Skills with frills!

Teaching skills and feeling fulfilled.

Behaviour, Respect and Acceptance

If you’ve read elsewhere already, you might already know that I moved up to ‘Big School’ a few years ago, and overall it’s been an incredibly positive change; I’ve regained a life and interests outside of the classroom, along with a love of teaching that I thought might be lost forever. I guess I’m a born-again teacher!  

The only area in which things are harder, rather than better is… (I’m sure you’ve guessed it) student behaviourYikes.

Now, I didn’t go into this with eyes closed – I had previous secondary teaching experience, and had some rather challenging classes in year 6 (especially post-SATs!). Nevertheless…I don’t think I was really prepared for the exhaustion of planning for a difficult class and pre-empting so many things to help the lesson run smoothly; actually delivering the lesson while keeping on top of behaviour, pupil arguments, students that ‘don’t get it’, students that daydream; following-up on the lesson with emails to the Head of Year (to note personal issues between students or concerns about pupil wellbeing, any concerns and consequences about attitude/effort/respect), arranging detentions with pupils who have misbehaved and their group tutors (and then repeating this numerous times when the pupil ‘forgets’ to come), making calls home or arranging specific targets for persistent offenders and the list goes on. In fact, I haven’t even mentioned marking books and making alterations to the next lesson yet!

Obviously, I don’t do this for every class, every lesson, and many groups that start out like this can be arduously but quickly moulded into a set of effective and respectful learners through your high expectations and consistent behaviour management.

And you’d hope that your school has a proper system in place to support you and back you up when you need it. You’d hope. In truth, the friends that I have in Secondary education often say that it’s not the behaviour itself that is the problem; it is the fact that people in charge often underplay the child’s actions or ignore the situation altogether, refuse to provide or instill a consistent model of consequences throughout school, or even worse, assume it’s the member of staff’s fault and begin an investigation into their teaching rather than the child. If you’re in a situation like this, standing alone at the front can feel very lonely sometimes.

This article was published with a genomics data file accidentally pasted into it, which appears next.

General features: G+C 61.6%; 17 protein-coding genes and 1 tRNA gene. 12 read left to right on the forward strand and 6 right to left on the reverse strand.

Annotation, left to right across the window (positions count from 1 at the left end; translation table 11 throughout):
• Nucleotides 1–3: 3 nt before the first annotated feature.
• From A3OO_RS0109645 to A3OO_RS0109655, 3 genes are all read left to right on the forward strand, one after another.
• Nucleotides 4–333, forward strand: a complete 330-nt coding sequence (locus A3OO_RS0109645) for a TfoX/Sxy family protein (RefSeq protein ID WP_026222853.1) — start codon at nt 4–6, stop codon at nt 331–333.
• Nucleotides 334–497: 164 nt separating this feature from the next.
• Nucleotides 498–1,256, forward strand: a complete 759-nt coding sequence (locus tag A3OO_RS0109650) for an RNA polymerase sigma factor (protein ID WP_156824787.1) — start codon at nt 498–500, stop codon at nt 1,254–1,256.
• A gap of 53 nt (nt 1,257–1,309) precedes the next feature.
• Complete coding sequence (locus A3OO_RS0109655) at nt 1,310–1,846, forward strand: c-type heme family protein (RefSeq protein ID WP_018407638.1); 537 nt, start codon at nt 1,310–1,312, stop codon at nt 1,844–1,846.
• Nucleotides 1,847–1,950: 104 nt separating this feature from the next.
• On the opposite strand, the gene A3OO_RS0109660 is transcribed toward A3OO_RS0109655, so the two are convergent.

That’s why it is so important to maintain your high standards, regardless of the support you are or aren’t getting from your school. The kids will respect you for it and more importantly, you’ll respect yourself, knowing that you are ‘doing right by the kids.’

And that’s who it’s about at the end of the day: the kids. They need to learn that negative actions have negative consequences; they need to feel that fear, anguish and upset at least once, facing up to what they’ve done wrong and suffering the repercussions– that’s how they learn to do it right next time! If your students leave your classroom believing that they can treat others cruelly and disrespectfully, take and misuse property that doesn’t belong to them, stop the learning of 30 others so that they can be the centre of attention, or refuse to follow instructions… then what real chance do they have when they apply to college/try to keep a job/try to build positive relationships? It’s this thought that keeps me going when I’m feeling deflated.      

I’ll be sharing tips and tricks, wins and fails, based on positive behaviour management under the title of ‘Behaviour, Respect and Acceptance.’ I chose the word respect because it is the backbone of a nurturing and supportive learning environment: your respect for the pupil’s, their respect for you and each other. If everyone respected each other straight away, there would be lots more learning and very few problems (though it might be rather dull!)

I chose the word acceptance as my own form of what the government tend to call tolerance, meaning religious, sexual, cultural and racial tolerance of each other. I would much rather my students ‘accepted’ each other with an attitude of respect and curiosity, as opposed to ‘tolerating’ each other’s differences. This has always been an important and challenge part of teaching, but I hardly need to point out just how crucial it is to tackle this head-on, in light of recent current events in Britain and across the world.

As educators, we have a hugely important role to play here in opening up young minds; disarming hate-speech; and shaping attitudes, and actions, for generations to come.

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